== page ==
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We know that a ray of light travelling obliquely from one transparent medium to another will change direction in the second medium.

The term refractive index can be used to express the magnitude of the change in direction that occurs in a given pair of media. The relative speed of light propagation in different media can be linked to the refractive index, an important physical quantity. Light propagates at different speeds in different media, as it turns out.

In a vacuum, light travels at the fastest speed. When compared to vacuum, the speed of light in air is only slightly slower. In glass or water, it shrinks dramatically.

The value of the refractive index for a given pair of media is determined by the speed of light in the two media.

Consider a light ray passing through medium $$1$$ and medium $$2$$.

Two medium with interface

Let ${v}_{1}$ be the light speed in medium $$1$$ and ${v}_{2}$ be the light speed in medium $$2$$.

The ratio of the speed of light in medium $$1$$ to the speed of light in medium $$2$$ gives the refractive index of medium $$2$$ compared to medium $$1$$. The symbol ${n}_{21}$ is commonly used to represent it.

This can be expressed mathematically as,

${n}_{21}=\frac{\mathit{Speed}\phantom{\rule{0.147em}{0ex}}\mathit{of}\phantom{\rule{0.147em}{0ex}}\mathit{light}\phantom{\rule{0.147em}{0ex}}\mathit{in}\phantom{\rule{0.147em}{0ex}}\mathit{medium}\phantom{\rule{0.147em}{0ex}}1}{\mathit{Speed}\phantom{\rule{0.147em}{0ex}}\mathit{of}\phantom{\rule{0.147em}{0ex}}\mathit{light}\phantom{\rule{0.147em}{0ex}}\mathit{in}\phantom{\rule{0.147em}{0ex}}\mathit{medium}\phantom{\rule{0.147em}{0ex}}2}=\frac{{v}_{1}}{{v}_{2}}$

By the same argument, the refractive index of medium $$1$$ with respect to medium $$2$$ is represented as ${n}_{12}$. It is given by

${n}_{12}=\frac{\mathit{Speed}\phantom{\rule{0.147em}{0ex}}\mathit{of}\phantom{\rule{0.147em}{0ex}}\mathit{light}\phantom{\rule{0.147em}{0ex}}\mathit{in}\phantom{\rule{0.147em}{0ex}}\mathit{medium}\phantom{\rule{0.147em}{0ex}}2}{\mathit{Speed}\phantom{\rule{0.147em}{0ex}}\mathit{of}\phantom{\rule{0.147em}{0ex}}\mathit{light}\phantom{\rule{0.147em}{0ex}}\mathit{in}\phantom{\rule{0.147em}{0ex}}\mathit{medium}\phantom{\rule{0.147em}{0ex}}1}=\frac{{v}_{2}}{{v}_{1}}$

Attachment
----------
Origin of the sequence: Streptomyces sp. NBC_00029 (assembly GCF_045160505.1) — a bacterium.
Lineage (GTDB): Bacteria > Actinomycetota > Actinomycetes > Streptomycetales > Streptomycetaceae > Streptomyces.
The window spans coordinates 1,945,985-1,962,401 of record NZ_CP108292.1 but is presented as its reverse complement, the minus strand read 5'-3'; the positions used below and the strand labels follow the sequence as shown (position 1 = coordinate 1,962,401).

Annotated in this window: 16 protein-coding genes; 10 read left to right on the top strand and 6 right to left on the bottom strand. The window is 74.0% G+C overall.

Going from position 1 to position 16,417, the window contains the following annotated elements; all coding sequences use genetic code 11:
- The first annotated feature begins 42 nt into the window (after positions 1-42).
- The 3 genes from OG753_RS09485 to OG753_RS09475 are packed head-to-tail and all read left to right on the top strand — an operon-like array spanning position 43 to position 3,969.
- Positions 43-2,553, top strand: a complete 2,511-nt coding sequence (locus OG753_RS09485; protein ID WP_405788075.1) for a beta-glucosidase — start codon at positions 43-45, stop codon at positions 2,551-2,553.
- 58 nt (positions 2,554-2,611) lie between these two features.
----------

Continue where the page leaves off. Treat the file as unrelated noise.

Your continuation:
When medium $$1$$ is vacuum or air, the refractive index of medium $$2$$ is taken into account in relation to vacuum. This is referred to as the medium's absolute refractive index. ${n}_{21}$ is the simplest way to express it. If $$c$$ is the speed of light in air and $$v$$ is the speed of light in the medium, then the medium's refractive index is $$n_m$$.

A medium's absolute refractive index is simply referred to as its refractive index.

The refractive index of water is ${n}_{w}$ $$=$$ $$1.33$$.

This means that the ratio of light speed in air to light speed in water is equal to $$1.33$$.

Similarly, crown glass has a refractive index of ${n}_{g}$ $$=$$ $$1.52$$.
Points to know:
The optical density of a medium is also a measure of its ability to refract light. Optical density has a specific meaning. It is not to be confused with mass density. In this chapter, we have used the terms rarer medium and denser medium. It actually stands for optically rarer medium and optically denser medium. When is it appropriate to say that one medium is optically denser than another? When two media are compared, the one with the higher refractive index is optically denser than the other.

The optically rarer medium has a lower refractive index. A rarer medium has a faster speed of light than a denser medium. As a result, a ray of light moving from a rarer to a denser medium slows down and bends towards the normal. It speeds up and bends away from the normal as it moves from a denser medium to a rarer medium.